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Next phase of ITER construction launched
The construction of the world's largest experimental tokamak fusion reactor has reached a major milestone [Credit: ITER]
The foundations of the building that will house the world’s largest experimental tokamak fusion reactor ITER have been completed with work entering the second phase of construction.
Workers at the Cadarache nuclear research facility in the south of France have started building walls around the large excavated area where a seven-storey building housing the ambitious project and related facilities will stand – another major milestone after the completion of the Tokamak Complex basement in August.
"The start of pouring activities for the massive Tokamak Complex is an important and exciting moment for the ITER Project," said ITER director-general Osamu Motojima. "Years of hard work by all ITER members are bearing fruit as the ITER facility takes shape in France and as the manufacturing of the systems and components advances. ITER is progressing on all fronts."
The first phase of construction, involving the creation of the ground support structure for the Tokamak Complex, took four years to finish. Between August 2010 and 2014, workers dug the 17m-deep Tokamak Complex Seismic Pit, created a ground-level basement and retaining walls, installed 493 seismic columns and pads and created the B2 foundation slab that will support some 400,000 tonnes of building equipment including the 23,000-ton tokamak.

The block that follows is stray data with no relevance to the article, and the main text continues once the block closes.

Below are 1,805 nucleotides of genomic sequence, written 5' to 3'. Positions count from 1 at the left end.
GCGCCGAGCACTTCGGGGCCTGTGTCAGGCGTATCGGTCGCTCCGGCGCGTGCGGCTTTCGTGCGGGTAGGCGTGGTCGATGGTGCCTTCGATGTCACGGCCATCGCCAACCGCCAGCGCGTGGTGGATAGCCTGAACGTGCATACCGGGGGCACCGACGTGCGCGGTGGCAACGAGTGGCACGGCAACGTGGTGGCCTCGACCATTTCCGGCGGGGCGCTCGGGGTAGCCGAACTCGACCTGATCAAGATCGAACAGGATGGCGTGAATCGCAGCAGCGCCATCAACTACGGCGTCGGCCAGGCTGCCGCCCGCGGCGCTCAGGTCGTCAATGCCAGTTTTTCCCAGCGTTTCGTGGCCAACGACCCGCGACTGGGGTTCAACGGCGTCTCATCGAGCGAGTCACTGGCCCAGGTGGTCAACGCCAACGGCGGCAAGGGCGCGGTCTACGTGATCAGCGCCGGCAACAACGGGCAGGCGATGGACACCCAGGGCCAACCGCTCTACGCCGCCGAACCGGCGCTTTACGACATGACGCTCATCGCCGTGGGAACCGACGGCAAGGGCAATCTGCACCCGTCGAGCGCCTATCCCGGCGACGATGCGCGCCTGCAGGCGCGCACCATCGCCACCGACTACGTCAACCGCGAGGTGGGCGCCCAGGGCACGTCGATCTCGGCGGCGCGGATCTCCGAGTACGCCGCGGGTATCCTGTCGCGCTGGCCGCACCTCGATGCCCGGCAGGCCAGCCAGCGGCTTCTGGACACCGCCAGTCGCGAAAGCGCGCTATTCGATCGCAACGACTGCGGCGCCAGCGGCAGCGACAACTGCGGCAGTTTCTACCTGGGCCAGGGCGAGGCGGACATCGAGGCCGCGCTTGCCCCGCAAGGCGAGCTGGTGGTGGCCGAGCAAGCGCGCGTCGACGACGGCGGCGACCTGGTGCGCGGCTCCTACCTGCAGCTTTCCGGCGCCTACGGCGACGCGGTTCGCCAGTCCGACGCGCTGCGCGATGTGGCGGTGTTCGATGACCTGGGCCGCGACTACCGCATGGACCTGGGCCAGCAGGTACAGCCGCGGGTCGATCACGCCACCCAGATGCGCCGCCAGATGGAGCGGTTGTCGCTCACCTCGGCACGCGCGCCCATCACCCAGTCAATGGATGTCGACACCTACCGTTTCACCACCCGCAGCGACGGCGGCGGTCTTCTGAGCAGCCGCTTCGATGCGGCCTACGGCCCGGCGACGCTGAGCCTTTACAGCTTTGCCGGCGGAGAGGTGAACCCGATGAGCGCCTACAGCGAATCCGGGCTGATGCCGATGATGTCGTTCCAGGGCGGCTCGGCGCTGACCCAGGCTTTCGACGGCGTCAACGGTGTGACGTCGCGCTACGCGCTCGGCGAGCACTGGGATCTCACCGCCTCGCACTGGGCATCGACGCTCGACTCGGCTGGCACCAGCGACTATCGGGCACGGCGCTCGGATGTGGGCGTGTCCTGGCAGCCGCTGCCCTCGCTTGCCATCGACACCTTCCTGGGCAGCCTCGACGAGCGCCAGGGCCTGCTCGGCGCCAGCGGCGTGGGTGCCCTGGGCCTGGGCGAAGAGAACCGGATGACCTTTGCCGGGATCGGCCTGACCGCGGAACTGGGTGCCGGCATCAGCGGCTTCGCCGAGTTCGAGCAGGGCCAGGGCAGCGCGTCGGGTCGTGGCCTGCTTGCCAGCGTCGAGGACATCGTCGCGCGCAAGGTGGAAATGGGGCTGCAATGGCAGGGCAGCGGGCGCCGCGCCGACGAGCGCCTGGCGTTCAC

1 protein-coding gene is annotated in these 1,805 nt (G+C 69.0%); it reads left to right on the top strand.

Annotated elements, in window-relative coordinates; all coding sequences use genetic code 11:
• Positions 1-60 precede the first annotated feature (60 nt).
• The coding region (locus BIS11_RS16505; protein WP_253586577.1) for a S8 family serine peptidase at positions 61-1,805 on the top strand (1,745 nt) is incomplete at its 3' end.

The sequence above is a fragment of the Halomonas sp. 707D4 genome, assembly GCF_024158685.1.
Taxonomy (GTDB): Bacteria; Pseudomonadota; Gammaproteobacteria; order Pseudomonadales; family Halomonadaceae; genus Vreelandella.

"Europe is taking ITER construction to the next level,” said Henrik Bindslev, director of Fusion for Energy – the agency overseeing the project.
“The basemat is where scientific work and industrial know-how will come together and be deployed to seize the power of fusion energy."
The seven-storey Tokamak Complex will house not only the ITER Tokamak itslef, but also more than 30 different plant systems including cooling systems and electrical power supplies. Eighty metres tall, 120m long and 80m wide, the construction of the Tokamak Complex will require 16,000 tonnes of rebar, 150,000 cubic metres of concrete and 7,500 tonnes of steel.
French-Spanish consortium VFR is responsible for the construction as part of a €300m contract, signed in December 2012.
As part of the deal, VFR will also build the ITER Assembly Building and facilities to house heating, ventilation and air-conditioning systems, as well as cryoplant compressor and a coldbox.
Three-hundred workers are currently employed on the construction site but the number is expected to increase to 2,000 in the upcoming years.
ITER is scheduled for completion in 2019 with first attempts to produce plasma in a nuclear fusion reaction to take place in 2020. However, regular operations are not expected to commence before 2027, 11 years behind the original schedule.
The programme was initiated in 1985 and formally approved in 2006 with an estimated budget of €10bn.
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